By Hillel Aron
By Joseph Tsidulko
By Patrick Range McDonald
By David Futch
By Hillel Aron
By Dennis Romero
By Jill Stewart
By Dennis Romero
“I WOULD LIKE TO TALK to Mr. Pellicano for half an hour — I would never tell anyone,” says Elaine Jordison as she drives up PCH, miles away from the Anthony Pellicano trial, which ended just hours before. “Why didn’t he testify or have a lawyer? I feel bad for his family. He has children. I cried.”
Jordison’s speaking by cell phone, letting the world receding in her rearview mirror know what it was like to spend 11 weeks as Juror No. 7 in the trial of Pellicano and four co-defendants who were convicted Thursday of identity theft, wire fraud and racketeering. (Click here for verdict-day blog.)
She lives in Templeton, a small town 215 miles from Los Angeles, in San Luis Obispo County, where she works for the mental health department. She was, indeed, seen weeping as Pellicano’s 76 guilty verdicts were read by Judge Dale Fischer, but she is now going home to her husband, kids and “many animals.” No more Monday drives to L.A., where she was put up in a motel for four days each week by the government, driving home each Friday afternoon.
She doesn’t sound as though she’ll miss L.A. and hearing about the lives of its neurotic celebrities and millionaires.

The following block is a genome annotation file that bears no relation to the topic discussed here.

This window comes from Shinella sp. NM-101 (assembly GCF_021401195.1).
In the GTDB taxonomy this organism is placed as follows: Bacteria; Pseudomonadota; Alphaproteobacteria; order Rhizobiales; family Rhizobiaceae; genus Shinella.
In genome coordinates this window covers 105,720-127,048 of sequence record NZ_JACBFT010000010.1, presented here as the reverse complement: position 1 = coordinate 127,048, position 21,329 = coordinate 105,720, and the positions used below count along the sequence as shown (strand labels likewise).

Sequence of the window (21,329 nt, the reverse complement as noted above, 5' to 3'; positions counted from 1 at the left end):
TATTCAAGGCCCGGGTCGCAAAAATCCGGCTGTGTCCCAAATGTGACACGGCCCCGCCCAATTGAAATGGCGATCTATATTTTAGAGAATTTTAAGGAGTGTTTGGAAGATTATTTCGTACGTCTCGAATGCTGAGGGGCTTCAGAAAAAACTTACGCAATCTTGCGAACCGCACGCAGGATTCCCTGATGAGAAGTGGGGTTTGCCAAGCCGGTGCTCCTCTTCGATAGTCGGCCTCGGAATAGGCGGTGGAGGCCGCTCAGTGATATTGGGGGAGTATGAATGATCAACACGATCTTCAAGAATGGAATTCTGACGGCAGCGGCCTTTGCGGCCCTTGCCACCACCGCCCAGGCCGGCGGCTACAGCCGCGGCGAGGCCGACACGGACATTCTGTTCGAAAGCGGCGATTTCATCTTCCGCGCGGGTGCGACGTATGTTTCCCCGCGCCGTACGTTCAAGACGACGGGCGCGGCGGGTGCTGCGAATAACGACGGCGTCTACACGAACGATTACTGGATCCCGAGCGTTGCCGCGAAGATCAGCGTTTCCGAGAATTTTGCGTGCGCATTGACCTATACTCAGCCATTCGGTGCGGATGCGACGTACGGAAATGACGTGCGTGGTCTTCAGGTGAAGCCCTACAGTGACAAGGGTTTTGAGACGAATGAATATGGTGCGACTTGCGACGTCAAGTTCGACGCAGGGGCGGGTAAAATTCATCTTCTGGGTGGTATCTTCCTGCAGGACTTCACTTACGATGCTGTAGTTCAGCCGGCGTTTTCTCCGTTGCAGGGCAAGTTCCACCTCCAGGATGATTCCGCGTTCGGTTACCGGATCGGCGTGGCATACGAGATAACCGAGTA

“We had Christian values — we wake up wanting to be healthy and happy and to go to work,” she says of her fellow jurors, before describing the wealthy witnesses and victims of Pellicano’s wiretaps: “They were spiritually robbed and empty people. They write checks for $100,000 the way we would for $100.”
The peek Jordison offers into the jury room might give both sides in the trial pause to assess their strategies. According to Jordison, the government’s case didn’t seem very coherent.
“The prosecution brought in all this information,” she says. “We didn’t know how it all fit in together until we went into the room and started putting it together.”
She clearly felt straitjacketed by Judge Fischer’s instructions, which laid out the ground rules for how jurors were to perceive and weigh the testimony. Those instructions prevented the panel from reconciling federal law with what seemed to be mitigating circumstances. Jordison, for example, found it compelling that the taps on the home phones of billionaire Alec Gores were authorized by Gores himself (to check up on his adulterous wife, Lisa) but knew she was told to consider the taps strictly illegal.